Ethical Image Policy for Mercy Branch Inc.:


Images (photos and videos) play an important role in helping us to raise awareness regarding the needs of our organization as well as bring life to the work that we do. However, the gathering of images can cause harm if it is not carried out to a high ethical standard. They can cause offense if they are intrusive, inaccurate or manipulated. The use of images can also be counter-productive if they are reproduced inappropriately.

Anybody gathering or using images for or on behalf of Mercy Branch Inc. should read the following guidelines and be in total agreement before carrying out their work:

As an organization that highly values human dignity, we must do our utmost to ensure we treat people with dignity and respect. We must provide clear information about why we want to take their image and explain that it is their right to refuse to participate. People should be comfortable with the process and happy for their images to be taken and used.

Ensuring that the people we take images of are truly giving us their consent is a problematic area and one with which people involved in NGO imagery are constantly grappling. Many people will agree to have their images taken without a full understanding of the way in which the images will be used.

People’s full understanding of what they are giving consent to is more important than obtaining written consent.

The following approaches should be taken:

We must explain how the images and stories that we collect will be used and should show examples to clarify this. It must be made clear that the images will be used widely and internationally. No promises about limiting usage can be made.
Requests for consent must be carried out in the local language by a translator.
Ensure parental/family consent is requested of minor children.

– Written or verbal consent

A true understanding of what individuals are consenting to is our primary concern. This should then be recorded either in writing or on film. We should be mindful that there are also many occasions where we work with people who are illiterate and their written consent would not necessarily mean informed consent. In these cases filmed consent is a better option.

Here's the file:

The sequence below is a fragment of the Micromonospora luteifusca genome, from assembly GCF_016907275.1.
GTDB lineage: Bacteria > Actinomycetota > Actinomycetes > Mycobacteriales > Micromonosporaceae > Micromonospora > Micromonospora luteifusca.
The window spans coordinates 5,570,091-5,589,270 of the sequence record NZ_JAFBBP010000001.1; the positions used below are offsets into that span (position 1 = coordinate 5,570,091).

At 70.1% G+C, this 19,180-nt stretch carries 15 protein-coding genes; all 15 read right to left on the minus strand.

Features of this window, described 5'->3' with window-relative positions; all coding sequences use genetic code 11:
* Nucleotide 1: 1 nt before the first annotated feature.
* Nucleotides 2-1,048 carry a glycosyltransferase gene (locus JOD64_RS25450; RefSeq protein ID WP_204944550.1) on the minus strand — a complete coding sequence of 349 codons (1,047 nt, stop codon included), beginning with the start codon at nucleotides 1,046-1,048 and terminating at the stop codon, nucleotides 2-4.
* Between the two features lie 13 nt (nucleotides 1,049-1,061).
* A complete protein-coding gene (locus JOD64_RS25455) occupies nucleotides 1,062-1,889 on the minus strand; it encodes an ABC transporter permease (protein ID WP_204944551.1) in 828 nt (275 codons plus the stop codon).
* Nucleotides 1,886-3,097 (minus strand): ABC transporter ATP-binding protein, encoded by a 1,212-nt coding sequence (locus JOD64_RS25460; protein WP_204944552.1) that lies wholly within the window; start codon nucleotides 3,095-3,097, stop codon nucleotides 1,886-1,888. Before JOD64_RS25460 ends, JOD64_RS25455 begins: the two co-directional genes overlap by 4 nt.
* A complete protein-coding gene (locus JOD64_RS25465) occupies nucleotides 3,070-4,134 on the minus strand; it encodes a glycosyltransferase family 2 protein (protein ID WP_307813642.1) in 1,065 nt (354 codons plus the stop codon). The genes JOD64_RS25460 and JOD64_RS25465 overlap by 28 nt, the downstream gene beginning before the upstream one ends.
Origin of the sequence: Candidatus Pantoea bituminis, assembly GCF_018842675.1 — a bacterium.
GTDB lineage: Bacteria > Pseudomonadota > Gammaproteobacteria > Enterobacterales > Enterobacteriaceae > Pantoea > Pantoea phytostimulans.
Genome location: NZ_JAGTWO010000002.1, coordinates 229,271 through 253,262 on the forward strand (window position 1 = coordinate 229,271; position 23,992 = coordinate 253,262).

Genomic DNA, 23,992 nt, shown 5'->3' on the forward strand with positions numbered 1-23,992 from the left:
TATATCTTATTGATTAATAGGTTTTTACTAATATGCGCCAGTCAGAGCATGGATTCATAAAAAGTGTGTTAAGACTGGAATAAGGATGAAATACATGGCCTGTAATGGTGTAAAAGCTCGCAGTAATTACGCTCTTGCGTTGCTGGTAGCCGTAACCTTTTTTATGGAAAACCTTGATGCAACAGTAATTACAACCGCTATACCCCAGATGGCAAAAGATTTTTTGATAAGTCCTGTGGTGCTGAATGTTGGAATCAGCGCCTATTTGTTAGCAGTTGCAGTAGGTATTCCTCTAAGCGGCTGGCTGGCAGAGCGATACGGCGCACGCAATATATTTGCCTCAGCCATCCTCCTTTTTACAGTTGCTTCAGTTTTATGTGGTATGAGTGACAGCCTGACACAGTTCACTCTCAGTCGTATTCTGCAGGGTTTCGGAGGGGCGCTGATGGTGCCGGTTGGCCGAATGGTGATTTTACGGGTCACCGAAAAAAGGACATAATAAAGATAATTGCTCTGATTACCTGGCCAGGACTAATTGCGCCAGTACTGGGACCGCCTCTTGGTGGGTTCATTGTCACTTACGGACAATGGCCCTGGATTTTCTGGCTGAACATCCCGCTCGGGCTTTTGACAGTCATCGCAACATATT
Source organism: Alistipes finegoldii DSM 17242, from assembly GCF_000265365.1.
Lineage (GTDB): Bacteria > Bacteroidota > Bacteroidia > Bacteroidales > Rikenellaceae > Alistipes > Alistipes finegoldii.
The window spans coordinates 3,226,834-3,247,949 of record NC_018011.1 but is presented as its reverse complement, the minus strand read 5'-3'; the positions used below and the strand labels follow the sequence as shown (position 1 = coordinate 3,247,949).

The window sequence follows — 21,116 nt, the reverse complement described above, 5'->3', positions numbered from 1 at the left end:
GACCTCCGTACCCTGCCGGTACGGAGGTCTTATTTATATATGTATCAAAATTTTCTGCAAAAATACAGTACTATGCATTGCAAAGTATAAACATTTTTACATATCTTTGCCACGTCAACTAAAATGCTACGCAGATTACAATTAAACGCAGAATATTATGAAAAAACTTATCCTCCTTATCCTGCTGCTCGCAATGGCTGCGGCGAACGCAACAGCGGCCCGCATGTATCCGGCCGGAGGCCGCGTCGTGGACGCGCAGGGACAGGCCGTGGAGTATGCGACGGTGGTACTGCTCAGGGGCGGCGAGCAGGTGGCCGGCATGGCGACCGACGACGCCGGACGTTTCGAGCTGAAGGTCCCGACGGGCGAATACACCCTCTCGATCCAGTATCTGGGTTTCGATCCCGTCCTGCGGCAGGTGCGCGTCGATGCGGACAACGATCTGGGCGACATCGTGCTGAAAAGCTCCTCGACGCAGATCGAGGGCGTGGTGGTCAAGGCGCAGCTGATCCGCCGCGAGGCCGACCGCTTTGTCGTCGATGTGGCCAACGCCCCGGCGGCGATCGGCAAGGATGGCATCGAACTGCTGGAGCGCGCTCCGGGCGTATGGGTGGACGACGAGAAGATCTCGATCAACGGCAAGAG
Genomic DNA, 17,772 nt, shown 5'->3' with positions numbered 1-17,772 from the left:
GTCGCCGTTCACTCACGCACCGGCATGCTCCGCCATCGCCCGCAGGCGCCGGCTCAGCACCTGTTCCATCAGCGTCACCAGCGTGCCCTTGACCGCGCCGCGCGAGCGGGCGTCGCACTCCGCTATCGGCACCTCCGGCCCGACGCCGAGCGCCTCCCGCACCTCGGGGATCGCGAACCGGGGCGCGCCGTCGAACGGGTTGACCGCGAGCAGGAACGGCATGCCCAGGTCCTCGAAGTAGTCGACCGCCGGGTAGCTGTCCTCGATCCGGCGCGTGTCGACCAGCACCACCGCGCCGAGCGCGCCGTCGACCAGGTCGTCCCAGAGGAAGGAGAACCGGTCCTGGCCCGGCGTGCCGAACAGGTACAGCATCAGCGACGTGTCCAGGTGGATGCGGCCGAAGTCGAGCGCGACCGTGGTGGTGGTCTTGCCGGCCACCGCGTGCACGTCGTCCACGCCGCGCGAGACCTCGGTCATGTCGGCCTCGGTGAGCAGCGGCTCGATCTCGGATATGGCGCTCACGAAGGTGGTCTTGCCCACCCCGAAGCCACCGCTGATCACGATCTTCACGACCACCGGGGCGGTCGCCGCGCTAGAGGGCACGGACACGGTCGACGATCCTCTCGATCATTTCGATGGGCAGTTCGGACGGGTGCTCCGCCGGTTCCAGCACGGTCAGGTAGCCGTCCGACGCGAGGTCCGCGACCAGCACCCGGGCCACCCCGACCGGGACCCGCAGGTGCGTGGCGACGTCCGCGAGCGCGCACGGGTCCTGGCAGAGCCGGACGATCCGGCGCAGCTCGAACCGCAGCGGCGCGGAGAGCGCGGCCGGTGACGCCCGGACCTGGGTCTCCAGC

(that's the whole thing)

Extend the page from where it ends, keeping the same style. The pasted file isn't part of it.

In some circumstances written, rather than verbal consent is required. For example, if it is known in advance that the photograph is likely to be used in an exhibition or in the media, we need a written consent forms as news agencies in particular may ask for these.
As an organization which strives to uphold the values of respect, accountability and integrity we should endeavor to be a leader in this field. As such, we should consider and reflect on issues such as cultural sensitivity, how to avoid perpetuating negative stereotypes*, and being respectful of an individual’s privacy.

*Stereotypes: We do not want to perpetuate the stereotypes of people living in the developing world, but instead want to show a true and accurate account of the ways in which people live. This means we want to show people as dignified human beings not helpless objects of pity.

Images of children can be particularly emotive and as such we do realize that they can be crucial to raise awareness and funds for our work. However, working with children is a sensitive issue and extra care must therefore be taken when choosing images to capture and publish to ensure that the children featured in photographs and films are properly treated. Unless we have parental consent (consent as explained above) to do so, we will never publish an identifying photo or video with a minor child’s face in full view. We also will never publish a minor child’s full name without parental consent, rather, we will use an initial or nickname instead.

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